The opinion of the court was delivered by: Cardona, P.J.
Calendar Date: November 23, 2009
Before: Cardona, P.J., Rose, Malone Jr., Stein and Garry, JJ.
Appeal from an amended order of the Supreme Court (Donohue, J.), entered February 26, 2009 in Rensselaer County, which, among other things, denied a motion by plaintiff in action No. 1 to compel discovery.
In relation to these three actions,*fn1 Steven L. Aaron, F&K Supply, Inc., and Never More Now Corporation*fn2 (hereinafter collectively referred to as Aaron) moved to compel Pattison, Sampson, Ginsberg & Griffin, P.C.*fn3 (hereinafter PSGG) to comply with a request for documents primarily concerning attorney Gerald Katzman. PSGG cross-moved for an order of protection as to the requested materials and also sought counsel fees and costs associated with the motions pursuant to 22 NYCRR 130-1.1 (a). Supreme Court denied Aaron's motion to compel, partially granted PSGG's cross motion for an order of protection, and awarded costs and counsel fees. Aaron appeals.*fn4
Initially, we find that Aaron substantially complied with 22 NYCRR 202.7 (a) and, accordingly, we consider the motion to compel on the merits. Specifically, Aaron seeks documents showing Katzman's time entries and billings related to other client matters; documents showing Katzman's employment contracts, partnership agreements and income; evidence of loans to Katzman by PSGG; evidence of any malpractice suits against Katzman; claims against Katzman made to the Committee on Professional Standards; documents showing Katzman's absences from work, including vacation, personal and sick time; and documents pertaining to Katzman's reviews, disciplinary actions, internal grievances, demotions and promotions. As Aaron has failed to demonstrate that these materials are in any way material and necessary to proving a claim of legal malpractice (see AmBase Corp. v Davis Polk & Wardwell, 8 NY3d 428, 434 ) or to defending against PSGG's claims for counsel fees, the motion to compel must be denied (see CPLR 3101 [a]). Furthermore, under the same rationale, we find that Supreme Court did not abuse its discretion in granting the protective order (see CPLR 3103 [a]). Nor do we find an abuse of discretion in the award of counsel fees and costs on the motion (see 22 NYCRR 130-1.1 [a]). As set forth in the court's amended order, Aaron's motion to compel the production of the patently immaterial and unnecessary information detailed above was nothing more than a "fishing expedition" made for the "illegitimate purpose" of "uncovering facts supporting insufficient, conclusory allegations."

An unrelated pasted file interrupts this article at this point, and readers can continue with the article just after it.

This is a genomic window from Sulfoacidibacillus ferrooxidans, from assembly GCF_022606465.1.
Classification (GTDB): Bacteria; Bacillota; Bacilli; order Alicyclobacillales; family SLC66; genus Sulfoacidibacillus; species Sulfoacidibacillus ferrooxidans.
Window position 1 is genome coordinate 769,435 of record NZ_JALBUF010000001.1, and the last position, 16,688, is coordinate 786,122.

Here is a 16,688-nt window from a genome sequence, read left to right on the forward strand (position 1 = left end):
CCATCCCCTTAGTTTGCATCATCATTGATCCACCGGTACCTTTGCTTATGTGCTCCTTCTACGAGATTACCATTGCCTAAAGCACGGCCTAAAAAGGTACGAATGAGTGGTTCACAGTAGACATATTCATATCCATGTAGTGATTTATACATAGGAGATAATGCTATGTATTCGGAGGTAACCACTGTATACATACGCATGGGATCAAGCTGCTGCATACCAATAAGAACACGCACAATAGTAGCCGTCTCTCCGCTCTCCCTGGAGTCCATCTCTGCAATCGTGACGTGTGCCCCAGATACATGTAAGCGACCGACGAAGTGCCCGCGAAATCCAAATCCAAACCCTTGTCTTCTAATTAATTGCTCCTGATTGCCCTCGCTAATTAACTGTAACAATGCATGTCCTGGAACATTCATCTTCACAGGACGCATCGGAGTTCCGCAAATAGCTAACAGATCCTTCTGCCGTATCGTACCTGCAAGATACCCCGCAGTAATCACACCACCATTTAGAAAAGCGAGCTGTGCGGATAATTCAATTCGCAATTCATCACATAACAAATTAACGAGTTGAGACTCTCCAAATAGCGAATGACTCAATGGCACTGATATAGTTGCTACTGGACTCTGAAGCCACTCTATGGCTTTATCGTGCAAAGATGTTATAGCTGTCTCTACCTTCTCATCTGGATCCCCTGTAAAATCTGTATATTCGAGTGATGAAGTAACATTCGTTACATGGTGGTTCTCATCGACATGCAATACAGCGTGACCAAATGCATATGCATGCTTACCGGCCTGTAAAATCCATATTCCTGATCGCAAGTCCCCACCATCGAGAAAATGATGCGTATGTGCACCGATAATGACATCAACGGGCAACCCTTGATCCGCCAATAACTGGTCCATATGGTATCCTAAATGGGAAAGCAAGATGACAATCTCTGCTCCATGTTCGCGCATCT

Rose, Malone Jr., Stein and Garry, JJ., concur.
ORDERED that the amended order is affirmed, with one ...